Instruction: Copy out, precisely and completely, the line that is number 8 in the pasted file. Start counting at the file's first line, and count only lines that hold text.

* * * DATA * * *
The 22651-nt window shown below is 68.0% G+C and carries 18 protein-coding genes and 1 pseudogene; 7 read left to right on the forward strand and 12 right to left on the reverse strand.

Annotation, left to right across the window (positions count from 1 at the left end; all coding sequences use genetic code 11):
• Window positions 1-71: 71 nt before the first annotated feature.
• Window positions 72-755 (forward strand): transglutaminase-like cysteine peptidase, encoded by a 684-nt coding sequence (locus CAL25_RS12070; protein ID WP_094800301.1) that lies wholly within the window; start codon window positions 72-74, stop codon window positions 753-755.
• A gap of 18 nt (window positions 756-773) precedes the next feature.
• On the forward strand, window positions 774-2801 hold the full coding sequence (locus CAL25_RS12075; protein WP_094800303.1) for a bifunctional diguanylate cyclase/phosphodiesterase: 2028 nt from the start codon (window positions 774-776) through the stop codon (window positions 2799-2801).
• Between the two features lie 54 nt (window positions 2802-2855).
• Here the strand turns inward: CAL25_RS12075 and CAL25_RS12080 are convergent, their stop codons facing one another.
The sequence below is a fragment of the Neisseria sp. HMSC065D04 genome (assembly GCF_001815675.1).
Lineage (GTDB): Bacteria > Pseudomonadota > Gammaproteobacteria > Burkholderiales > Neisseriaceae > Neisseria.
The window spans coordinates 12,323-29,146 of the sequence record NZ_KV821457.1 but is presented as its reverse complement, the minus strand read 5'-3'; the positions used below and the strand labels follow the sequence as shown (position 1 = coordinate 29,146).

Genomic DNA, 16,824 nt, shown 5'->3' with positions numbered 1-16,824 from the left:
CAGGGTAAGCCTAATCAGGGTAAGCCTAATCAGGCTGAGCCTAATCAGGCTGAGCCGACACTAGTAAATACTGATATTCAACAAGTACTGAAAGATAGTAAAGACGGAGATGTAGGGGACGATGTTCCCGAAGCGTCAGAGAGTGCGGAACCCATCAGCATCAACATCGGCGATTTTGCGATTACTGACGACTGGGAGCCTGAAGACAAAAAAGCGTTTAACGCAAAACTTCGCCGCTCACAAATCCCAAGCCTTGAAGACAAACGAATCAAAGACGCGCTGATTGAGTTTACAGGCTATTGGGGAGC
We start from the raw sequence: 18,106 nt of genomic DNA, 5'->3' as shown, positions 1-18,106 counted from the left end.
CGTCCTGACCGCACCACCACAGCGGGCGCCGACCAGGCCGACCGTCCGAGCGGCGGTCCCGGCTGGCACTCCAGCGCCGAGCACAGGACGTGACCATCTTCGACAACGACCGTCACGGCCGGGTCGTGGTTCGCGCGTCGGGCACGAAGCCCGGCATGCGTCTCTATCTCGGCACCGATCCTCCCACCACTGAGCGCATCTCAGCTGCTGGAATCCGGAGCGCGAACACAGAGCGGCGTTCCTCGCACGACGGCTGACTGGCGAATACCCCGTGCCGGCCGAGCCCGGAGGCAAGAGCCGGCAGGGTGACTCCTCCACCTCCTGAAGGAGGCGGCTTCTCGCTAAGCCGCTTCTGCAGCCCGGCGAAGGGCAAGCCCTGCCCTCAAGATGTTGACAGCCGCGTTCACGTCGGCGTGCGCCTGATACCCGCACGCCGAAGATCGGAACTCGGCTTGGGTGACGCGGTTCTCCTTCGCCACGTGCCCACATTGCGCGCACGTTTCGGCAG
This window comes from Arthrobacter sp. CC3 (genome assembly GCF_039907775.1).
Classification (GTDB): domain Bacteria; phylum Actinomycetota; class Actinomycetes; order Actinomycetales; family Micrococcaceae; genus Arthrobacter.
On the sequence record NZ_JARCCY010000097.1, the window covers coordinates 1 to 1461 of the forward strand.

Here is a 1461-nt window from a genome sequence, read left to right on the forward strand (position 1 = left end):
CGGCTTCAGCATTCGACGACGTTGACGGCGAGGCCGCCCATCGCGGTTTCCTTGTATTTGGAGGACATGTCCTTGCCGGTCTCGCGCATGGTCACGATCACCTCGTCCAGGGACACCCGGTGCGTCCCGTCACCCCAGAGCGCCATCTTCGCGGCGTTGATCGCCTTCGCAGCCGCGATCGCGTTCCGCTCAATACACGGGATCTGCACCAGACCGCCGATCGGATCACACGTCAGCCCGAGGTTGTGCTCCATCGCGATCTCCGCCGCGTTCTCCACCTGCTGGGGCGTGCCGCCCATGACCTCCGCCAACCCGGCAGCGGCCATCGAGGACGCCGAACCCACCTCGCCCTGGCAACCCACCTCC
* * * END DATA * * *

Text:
• Here the strand turns inward: CAL25_RS12075 and CAL25_RS12080 are convergent, their stop codons facing one another.